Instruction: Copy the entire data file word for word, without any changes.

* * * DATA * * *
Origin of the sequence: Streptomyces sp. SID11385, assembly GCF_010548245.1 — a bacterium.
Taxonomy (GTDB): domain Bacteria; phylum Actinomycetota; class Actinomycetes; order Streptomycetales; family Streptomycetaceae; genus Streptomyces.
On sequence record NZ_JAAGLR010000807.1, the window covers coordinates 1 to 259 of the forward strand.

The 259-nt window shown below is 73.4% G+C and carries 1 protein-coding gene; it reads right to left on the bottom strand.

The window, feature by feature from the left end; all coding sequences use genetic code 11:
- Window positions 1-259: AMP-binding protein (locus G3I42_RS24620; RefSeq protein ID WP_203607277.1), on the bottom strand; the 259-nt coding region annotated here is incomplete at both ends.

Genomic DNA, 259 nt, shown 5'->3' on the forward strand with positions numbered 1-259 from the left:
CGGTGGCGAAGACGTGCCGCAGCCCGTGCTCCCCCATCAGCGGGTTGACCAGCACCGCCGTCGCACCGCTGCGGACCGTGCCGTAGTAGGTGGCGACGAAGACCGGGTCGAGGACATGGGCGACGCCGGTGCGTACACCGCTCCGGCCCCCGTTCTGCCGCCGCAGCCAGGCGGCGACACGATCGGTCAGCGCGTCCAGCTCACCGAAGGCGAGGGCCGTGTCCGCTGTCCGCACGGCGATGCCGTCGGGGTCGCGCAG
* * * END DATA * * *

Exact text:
Origin of the sequence: Streptomyces sp. SID11385, assembly GCF_010548245.1 — a bacterium.
Taxonomy (GTDB): domain Bacteria; phylum Actinomycetota; class Actinomycetes; order Streptomycetales; family Streptomycetaceae; genus Streptomyces.
On sequence record NZ_JAAGLR010000807.1, the window covers coordinates 1 to 259 of the forward strand.

The 259-nt window shown below is 73.4% G+C and carries 1 protein-coding gene; it reads right to left on the bottom strand.

The window, feature by feature from the left end; all coding sequences use genetic code 11:
- Window positions 1-259: AMP-binding protein (locus G3I42_RS24620; RefSeq protein ID WP_203607277.1), on the bottom strand; the 259-nt coding region annotated here is incomplete at both ends.

Genomic DNA, 259 nt, shown 5'->3' on the forward strand with positions numbered 1-259 from the left:
CGGTGGCGAAGACGTGCCGCAGCCCGTGCTCCCCCATCAGCGGGTTGACCAGCACCGCCGTCGCACCGCTGCGGACCGTGCCGTAGTAGGTGGCGACGAAGACCGGGTCGAGGACATGGGCGACGCCGGTGCGTACACCGCTCCGGCCCCCGTTCTGCCGCCGCAGCCAGGCGGCGACACGATCGGTCAGCGCGTCCAGCTCACCGAAGGCGAGGGCCGTGTCCGCTGTCCGCACGGCGATGCCGTCGGGGTCGCGCAG